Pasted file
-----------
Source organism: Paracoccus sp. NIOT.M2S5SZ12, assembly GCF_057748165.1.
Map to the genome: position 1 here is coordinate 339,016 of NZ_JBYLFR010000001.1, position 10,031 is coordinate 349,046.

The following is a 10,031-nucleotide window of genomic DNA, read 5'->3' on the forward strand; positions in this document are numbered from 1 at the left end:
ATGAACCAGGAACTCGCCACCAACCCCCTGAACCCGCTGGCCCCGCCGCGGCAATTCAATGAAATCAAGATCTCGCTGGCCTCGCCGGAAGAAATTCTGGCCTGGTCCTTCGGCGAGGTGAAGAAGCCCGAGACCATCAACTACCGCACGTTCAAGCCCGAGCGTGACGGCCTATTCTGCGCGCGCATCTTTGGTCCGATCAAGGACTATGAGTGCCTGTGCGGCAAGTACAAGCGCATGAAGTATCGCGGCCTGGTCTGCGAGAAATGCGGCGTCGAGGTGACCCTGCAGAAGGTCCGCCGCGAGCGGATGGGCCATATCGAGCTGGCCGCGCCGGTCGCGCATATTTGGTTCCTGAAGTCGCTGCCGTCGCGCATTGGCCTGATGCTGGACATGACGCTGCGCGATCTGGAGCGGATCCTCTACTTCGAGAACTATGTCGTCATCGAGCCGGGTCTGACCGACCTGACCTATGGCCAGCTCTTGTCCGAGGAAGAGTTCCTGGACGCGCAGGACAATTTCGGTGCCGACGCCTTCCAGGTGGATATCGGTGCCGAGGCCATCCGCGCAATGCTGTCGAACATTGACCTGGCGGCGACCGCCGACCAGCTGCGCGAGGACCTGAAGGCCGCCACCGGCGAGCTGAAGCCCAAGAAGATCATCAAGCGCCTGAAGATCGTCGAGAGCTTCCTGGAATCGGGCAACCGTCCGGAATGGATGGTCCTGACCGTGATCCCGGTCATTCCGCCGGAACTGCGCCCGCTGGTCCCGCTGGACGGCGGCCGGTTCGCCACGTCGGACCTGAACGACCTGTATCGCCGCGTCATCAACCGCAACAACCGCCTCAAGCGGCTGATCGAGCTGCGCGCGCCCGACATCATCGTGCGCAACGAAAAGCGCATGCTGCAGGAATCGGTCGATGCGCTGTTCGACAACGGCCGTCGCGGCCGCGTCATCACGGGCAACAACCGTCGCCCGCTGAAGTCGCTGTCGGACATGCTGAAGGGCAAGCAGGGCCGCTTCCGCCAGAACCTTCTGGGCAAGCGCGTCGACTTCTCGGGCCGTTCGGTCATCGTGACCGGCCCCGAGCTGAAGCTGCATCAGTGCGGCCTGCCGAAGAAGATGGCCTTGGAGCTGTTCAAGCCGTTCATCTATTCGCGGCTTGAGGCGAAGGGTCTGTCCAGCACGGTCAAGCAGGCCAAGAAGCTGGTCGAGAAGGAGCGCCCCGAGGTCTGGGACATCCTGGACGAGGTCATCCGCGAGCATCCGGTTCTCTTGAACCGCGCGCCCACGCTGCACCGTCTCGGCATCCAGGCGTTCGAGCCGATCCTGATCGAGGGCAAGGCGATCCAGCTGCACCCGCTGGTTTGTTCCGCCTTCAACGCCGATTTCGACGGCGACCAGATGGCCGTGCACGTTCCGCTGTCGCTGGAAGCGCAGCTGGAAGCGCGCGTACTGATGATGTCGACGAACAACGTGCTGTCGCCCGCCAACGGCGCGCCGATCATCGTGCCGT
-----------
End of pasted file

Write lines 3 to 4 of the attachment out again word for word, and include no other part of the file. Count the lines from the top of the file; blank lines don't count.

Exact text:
The following is a 10,031-nucleotide window of genomic DNA, read 5'->3' on the forward strand; positions in this document are numbered from 1 at the left end:
ATGAACCAGGAACTCGCCACCAACCCCCTGAACCCGCTGGCCCCGCCGCGGCAATTCAATGAAATCAAGATCTCGCTGGCCTCGCCGGAAGAAATTCTGGCCTGGTCCTTCGGCGAGGTGAAGAAGCCCGAGACCATCAACTACCGCACGTTCAAGCCCGAGCGTGACGGCCTATTCTGCGCGCGCATCTTTGGTCCGATCAAGGACTATGAGTGCCTGTGCGGCAAGTACAAGCGCATGAAGTATCGCGGCCTGGTCTGCGAGAAATGCGGCGTCGAGGTGACCCTGCAGAAGGTCCGCCGCGAGCGGATGGGCCATATCGAGCTGGCCGCGCCGGTCGCGCATATTTGGTTCCTGAAGTCGCTGCCGTCGCGCATTGGCCTGATGCTGGACATGACGCTGCGCGATCTGGAGCGGATCCTCTACTTCGAGAACTATGTCGTCATCGAGCCGGGTCTGACCGACCTGACCTATGGCCAGCTCTTGTCCGAGGAAGAGTTCCTGGACGCGCAGGACAATTTCGGTGCCGACGCCTTCCAGGTGGATATCGGTGCCGAGGCCATCCGCGCAATGCTGTCGAACATTGACCTGGCGGCGACCGCCGACCAGCTGCGCGAGGACCTGAAGGCCGCCACCGGCGAGCTGAAGCCCAAGAAGATCATCAAGCGCCTGAAGATCGTCGAGAGCTTCCTGGAATCGGGCAACCGTCCGGAATGGATGGTCCTGACCGTGATCCCGGTCATTCCGCCGGAACTGCGCCCGCTGGTCCCGCTGGACGGCGGCCGGTTCGCCACGTCGGACCTGAACGACCTGTATCGCCGCGTCATCAACCGCAACAACCGCCTCAAGCGGCTGATCGAGCTGCGCGCGCCCGACATCATCGTGCGCAACGAAAAGCGCATGCTGCAGGAATCGGTCGATGCGCTGTTCGACAACGGCCGTCGCGGCCGCGTCATCACGGGCAACAACCGTCGCCCGCTGAAGTCGCTGTCGGACATGCTGAAGGGCAAGCAGGGCCGCTTCCGCCAGAACCTTCTGGGCAAGCGCGTCGACTTCTCGGGCCGTTCGGTCATCGTGACCGGCCCCGAGCTGAAGCTGCATCAGTGCGGCCTGCCGAAGAAGATGGCCTTGGAGCTGTTCAAGCCGTTCATCTATTCGCGGCTTGAGGCGAAGGGTCTGTCCAGCACGGTCAAGCAGGCCAAGAAGCTGGTCGAGAAGGAGCGCCCCGAGGTCTGGGACATCCTGGACGAGGTCATCCGCGAGCATCCGGTTCTCTTGAACCGCGCGCCCACGCTGCACCGTCTCGGCATCCAGGCGTTCGAGCCGATCCTGATCGAGGGCAAGGCGATCCAGCTGCACCCGCTGGTTTGTTCCGCCTTCAACGCCGATTTCGACGGCGACCAGATGGCCGTGCACGTTCCGCTGTCGCTGGAAGCGCAGCTGGAAGCGCGCGTACTGATGATGTCGACGAACAACGTGCTGTCGCCCGCCAACGGCGCGCCGATCATCGTGCCGT